(supported by the News Chronicle and the BBC)
From contemporaneous reviews
“The Festival, held in London on July 7-14, was the twentieth of the I.S.C.M. series. In many respects it was an indisputable success. To welcome so many musicians from Europe, to see faces which one has sadly missed for seven years or more-this aspect contributed an unusual zest, warmth and enthusiasm to the proceedings. As in previous International Contemporary Music Festivals, the social and convivial sides tended to overshadow the musical to such an extent that a question on many participants’ lips was: ‘Does one really have to have any music at these Festivals ?’ To which the answer is obviously, ‘Yes.’ You cannot have your bread and circuses without a raison d’etre. It is even arguable that the more disappointing the musical fare provided, the more enjoyable by contrast the social side becomes; had the concerts produced a series of modern masterpieces, the audience would have dispersed quietly and quickly after the concerts, each to his own home to meditate on and preserve his memories of the music. This did not happen.”
— Alan Frank, “The I.S.C.M. Festival,” The Musical Times, Vol. 87, No. 1242 (Aug. 1946), p. 233.
“There was quite a party atmosphere about the twentieth ISCM festival … It was pleasant to welcome back old friends who had not visited since the 1938 festival, though there were many sad gaps due to Nazi persecution. Above all there was the feeling that international contemporary music had at last been given a fresh organized basis in Europe. But it is rather disappointing to admit that a good deal of the music played did not come up to our high expectations.
“The chief impression left by this week of music was of the widening gulf between the older revolutionaries and the younger generation, which aims at simpler and more agreeable means of expression.”
— Humphrey Searle, “ISCM Festival: Britten’s Lucretia,”
Modern Music, volume 23 #4 (Fall 1946), pp. 282 & 284
“Eminent musicians had come from many countries for the first post-war festival of the International Society for Contemporary Music. … The audience could have been larger; and were more polite than enthusiastic.”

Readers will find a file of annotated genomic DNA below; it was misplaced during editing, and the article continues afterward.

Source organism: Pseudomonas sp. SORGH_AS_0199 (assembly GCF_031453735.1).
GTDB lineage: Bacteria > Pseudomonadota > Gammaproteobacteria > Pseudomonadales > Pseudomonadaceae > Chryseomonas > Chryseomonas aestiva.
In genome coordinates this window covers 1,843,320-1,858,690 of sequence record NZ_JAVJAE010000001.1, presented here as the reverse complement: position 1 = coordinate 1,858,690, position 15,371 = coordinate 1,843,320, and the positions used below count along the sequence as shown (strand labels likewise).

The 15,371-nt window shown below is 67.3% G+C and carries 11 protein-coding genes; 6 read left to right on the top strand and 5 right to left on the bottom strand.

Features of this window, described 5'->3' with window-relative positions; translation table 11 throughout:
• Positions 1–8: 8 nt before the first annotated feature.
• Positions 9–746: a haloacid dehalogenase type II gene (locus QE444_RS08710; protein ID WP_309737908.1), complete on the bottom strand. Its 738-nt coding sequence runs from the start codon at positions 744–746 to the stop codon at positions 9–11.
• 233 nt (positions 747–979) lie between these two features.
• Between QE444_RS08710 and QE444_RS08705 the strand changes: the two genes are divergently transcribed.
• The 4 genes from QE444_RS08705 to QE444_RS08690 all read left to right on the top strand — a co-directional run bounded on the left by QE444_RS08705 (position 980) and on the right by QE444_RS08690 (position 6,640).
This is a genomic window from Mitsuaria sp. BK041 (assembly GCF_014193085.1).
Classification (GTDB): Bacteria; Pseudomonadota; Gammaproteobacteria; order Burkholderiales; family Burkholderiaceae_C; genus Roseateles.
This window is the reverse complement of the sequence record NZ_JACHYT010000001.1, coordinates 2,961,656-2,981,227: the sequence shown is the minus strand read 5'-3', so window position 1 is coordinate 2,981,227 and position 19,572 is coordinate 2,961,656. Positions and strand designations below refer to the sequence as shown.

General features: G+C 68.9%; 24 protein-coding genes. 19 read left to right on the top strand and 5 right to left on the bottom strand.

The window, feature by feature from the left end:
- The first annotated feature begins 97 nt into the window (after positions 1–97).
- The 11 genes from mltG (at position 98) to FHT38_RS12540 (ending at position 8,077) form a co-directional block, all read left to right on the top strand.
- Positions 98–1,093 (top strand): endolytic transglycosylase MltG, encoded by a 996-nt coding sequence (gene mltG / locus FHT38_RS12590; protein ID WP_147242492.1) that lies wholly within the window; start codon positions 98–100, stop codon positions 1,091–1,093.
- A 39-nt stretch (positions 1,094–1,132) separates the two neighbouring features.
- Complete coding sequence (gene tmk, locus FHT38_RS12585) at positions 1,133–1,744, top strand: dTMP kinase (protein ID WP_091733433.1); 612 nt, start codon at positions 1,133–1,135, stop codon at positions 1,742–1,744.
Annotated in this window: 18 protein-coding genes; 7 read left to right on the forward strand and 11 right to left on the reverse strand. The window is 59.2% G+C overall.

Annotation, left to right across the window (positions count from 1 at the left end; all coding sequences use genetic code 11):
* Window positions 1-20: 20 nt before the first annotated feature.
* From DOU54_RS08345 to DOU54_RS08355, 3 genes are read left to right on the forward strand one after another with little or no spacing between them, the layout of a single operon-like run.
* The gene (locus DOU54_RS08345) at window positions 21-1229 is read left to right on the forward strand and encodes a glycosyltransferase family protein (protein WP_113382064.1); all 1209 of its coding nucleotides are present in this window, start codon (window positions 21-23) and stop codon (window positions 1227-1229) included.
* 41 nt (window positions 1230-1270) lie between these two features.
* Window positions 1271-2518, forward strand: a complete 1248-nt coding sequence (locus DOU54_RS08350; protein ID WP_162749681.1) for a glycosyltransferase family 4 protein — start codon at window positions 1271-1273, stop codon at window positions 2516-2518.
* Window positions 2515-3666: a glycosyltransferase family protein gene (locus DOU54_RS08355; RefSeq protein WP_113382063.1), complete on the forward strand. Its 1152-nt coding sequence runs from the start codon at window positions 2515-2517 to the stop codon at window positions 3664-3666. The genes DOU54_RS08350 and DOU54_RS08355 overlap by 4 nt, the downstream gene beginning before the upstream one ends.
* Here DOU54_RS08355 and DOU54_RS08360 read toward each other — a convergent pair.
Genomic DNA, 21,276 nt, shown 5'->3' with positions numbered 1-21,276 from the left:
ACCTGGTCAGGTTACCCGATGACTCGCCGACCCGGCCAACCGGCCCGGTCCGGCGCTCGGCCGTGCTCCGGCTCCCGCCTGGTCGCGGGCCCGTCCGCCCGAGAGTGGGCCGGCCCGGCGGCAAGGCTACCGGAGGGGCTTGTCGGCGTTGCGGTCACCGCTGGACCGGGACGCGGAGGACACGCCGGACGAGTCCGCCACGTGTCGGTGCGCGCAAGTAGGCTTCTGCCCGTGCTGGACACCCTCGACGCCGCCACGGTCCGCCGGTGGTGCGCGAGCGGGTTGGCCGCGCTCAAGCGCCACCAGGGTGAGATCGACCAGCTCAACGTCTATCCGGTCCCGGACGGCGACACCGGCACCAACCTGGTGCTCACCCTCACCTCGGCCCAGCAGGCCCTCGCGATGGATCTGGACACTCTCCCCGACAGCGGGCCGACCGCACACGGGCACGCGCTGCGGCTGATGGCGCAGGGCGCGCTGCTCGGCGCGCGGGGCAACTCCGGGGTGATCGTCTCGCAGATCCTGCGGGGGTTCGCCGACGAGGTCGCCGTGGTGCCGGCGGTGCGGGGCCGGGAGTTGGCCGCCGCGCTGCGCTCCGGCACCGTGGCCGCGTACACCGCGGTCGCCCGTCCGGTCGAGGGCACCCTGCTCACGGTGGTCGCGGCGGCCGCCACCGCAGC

— Philip Whitaker, “We shall hear more of Mlle. Barraine,”
Evening Standard (London), 8 July 1946, p. 6 (available online via Newspapers.com).
“Much atonal and kindred music was played at the Goldsmith’s Hall and elsewhere last week at the first post-war festival of the International Society for Contemporary Music. Most of it made penitential hearing. … After seven years of sealed frontiers the I.S.C.M. has brought to town a breath of revivifying air as well as its hair shirts.”
— Charles Stuart, “Music,” The Observer (London), 14 July 1946, p. 2.
“Sor far there had been next to nothing in the Festival answering to the old-fashioned notion of ‘contemporary.’ Had this become, we asked ourselves, a term suspect now even in the circles that so proudly originated it? There can be no doubt that the bulk of the ‘contemporary’ music produced all over the world in the past thirty or forty years has failed to establish itself in the concert repertory. Had these contemporaries of ours given up the gallant struggle? was the question on many lips. Had they been discouraged by coming up so sharply against what is known in other spheres of industry, I believe, as consumer resistance.”
— Ernest Newman, “The Contemporary Music Festival,” Sunday Times (London), 14 July 1946, p. 2.
“[H]ere for the first time since too many years I could listen to new music from the outside world and begin to pick up threads that had been lost.”
— Scott Goddard, “She Ceased Composing to Aid Resistance – French woman’s success at music festival opening,”
News Chronicle (London), 8 July 1946, p. 3.